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Kody Epps is putting BYU’s NIL opportunities to work

BYU receiver Kody Epps runs downfield during game against Utah State Thursday, Sept. 29, 2022, in Provo, Utah.
BYU receiver Kody Epps runs downfield during game against Utah State Thursday, Sept. 29, 2022, in Provo, Utah. | Rick Bowmer, Associated Press

Kody Epps is all business. The BYU junior receiver is among the new faces who has been admitted into BYU’s MBA program. He wants to be a businessman and he believes football and its accompanying NIL opportunities are going to help get him there. His first big move is Saturday when he tees up the Kody Epps Invitational golf tournament at Sleepy Ridge Golf Club in Utah County.

Every time a dude does a rep, I try to give him a high-five or tap him on the shoulder. Those things add up to where people know you care about them.”

BYU receiver Kody Epps

“I think this is the best way to bring people together, to network and to get eyes on the brand,” Epps told the “Y’s Guys” podcast this week. His brand is the Sonny Golf Club, a company he formed with Jared and Mahonry Chichia. The company sells, among other things, golf ball markers that are magnetically attached to a necklace.

Tutored by his undergrad business classes at BYU and with support from the Royal Blue Collective, Epps is learning a new playbook that will remain relevant long after his last touchdown catch.

“I think NIL is in a space right now where it’s all about liquid cash — how much can I get, which is understandable. If you play (your sport) at a high level (you) should be compensated,” Epps said. “(Royal Blue) partnering with me on Sonny Golf had nothing to do with cash. It was about helping develop my brand and my business that I’m trying to get off the ground right now.”

Epps and Sonny Golf organized Saturday’s event. They sold the tee times, collected the sponsors and prizes, and worked to spread the word. They also brought in a charity — 5 Star Legacy, which will receive some of the proceeds to provide food and books to children in need.

“Them (Royal Blue) allowing me to step into this entrepreneurial space and allow me to have a head start with them backing me has been amazing,” Epps said. “After this golf tournament, I will have a reference point to say, ‘If you are going to come to BYU, yes, you can make money to spend at the mall. But Royal Blue backed me on trying to start my own brand and my own company so I can better develop my life and better develop myself for my future self.’”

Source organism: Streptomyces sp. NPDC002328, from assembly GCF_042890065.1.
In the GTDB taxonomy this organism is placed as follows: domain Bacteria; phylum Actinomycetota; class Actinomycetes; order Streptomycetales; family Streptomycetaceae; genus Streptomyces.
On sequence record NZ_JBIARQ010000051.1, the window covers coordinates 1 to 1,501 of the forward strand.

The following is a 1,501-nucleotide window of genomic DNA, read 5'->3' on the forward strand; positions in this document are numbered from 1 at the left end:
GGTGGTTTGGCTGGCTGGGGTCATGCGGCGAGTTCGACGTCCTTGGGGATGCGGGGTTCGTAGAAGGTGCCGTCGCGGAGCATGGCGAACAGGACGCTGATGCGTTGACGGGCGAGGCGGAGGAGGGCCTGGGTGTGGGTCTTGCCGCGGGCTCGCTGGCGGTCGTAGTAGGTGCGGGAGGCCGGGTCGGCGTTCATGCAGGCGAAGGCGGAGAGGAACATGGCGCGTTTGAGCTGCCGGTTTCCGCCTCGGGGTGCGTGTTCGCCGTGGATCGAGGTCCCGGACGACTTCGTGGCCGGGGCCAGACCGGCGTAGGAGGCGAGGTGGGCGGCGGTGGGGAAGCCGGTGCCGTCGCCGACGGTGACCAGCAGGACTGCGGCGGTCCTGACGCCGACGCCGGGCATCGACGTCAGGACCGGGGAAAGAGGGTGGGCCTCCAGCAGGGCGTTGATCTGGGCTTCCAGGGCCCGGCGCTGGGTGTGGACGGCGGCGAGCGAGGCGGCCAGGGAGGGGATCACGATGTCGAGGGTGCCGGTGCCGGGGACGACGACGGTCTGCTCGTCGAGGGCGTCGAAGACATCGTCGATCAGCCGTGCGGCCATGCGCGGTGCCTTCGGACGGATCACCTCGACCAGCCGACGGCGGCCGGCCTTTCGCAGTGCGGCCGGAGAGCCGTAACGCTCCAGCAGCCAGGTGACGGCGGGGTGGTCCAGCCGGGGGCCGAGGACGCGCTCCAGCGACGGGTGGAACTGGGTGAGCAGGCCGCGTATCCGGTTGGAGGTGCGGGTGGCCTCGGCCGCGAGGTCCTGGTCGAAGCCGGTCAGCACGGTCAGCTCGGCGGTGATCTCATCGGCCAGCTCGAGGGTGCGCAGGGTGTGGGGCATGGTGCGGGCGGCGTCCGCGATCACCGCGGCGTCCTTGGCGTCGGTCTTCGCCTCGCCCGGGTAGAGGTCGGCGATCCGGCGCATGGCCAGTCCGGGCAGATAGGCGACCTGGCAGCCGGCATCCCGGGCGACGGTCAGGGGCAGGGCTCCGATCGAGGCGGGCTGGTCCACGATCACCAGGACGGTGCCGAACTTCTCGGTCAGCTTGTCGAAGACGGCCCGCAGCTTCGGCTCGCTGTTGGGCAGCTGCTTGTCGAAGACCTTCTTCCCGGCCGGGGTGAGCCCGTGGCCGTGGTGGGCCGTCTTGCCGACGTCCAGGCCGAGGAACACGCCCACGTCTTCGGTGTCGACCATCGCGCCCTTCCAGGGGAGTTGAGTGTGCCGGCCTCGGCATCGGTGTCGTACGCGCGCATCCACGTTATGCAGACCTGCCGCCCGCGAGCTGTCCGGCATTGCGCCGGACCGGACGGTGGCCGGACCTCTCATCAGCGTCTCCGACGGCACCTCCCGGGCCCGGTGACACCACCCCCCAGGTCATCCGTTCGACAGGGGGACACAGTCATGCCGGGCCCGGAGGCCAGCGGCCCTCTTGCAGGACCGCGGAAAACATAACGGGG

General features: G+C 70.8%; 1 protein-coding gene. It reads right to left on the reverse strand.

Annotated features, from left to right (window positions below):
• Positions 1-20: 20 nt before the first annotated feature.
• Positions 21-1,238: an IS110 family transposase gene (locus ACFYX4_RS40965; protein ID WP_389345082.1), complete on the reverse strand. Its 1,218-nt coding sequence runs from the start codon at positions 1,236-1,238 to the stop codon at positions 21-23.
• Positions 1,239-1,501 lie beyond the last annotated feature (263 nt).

Head coach Kalani Sitake will be in the field for Saturday’s tournament where a hole-in-one on a certain par-three hole can produce free steaks for a year from Texas Roadhouse. Seeing what a player can do with NIL support in this fashion is how Sitake believes the Cougars can remain competitive. It’s not about handing a player a bag of money; it’s about providing financial support while they are at BYU and a game plan for long after they are gone.

The BYU experience

Epps arrived at BYU in 2020 as a newcomer to the campus culture. Four years later, after what he describes as “a maturation process,” the Los Angeles native feels very much at home in Provo.

“It’s been about growing and embracing the culture rather than seeing it from the perspective of ‘That’s not what I’m a part of’ but rather, ‘How can I be a part of that’ and create my own swagger and bring my own energy to it,” he said.

During his BYU career, Epps has caught 65 passes for 765 yards and scored six touchdowns while battling through several injuries. As he has grown and developed, both on and off the field, his leadership role has also expanded.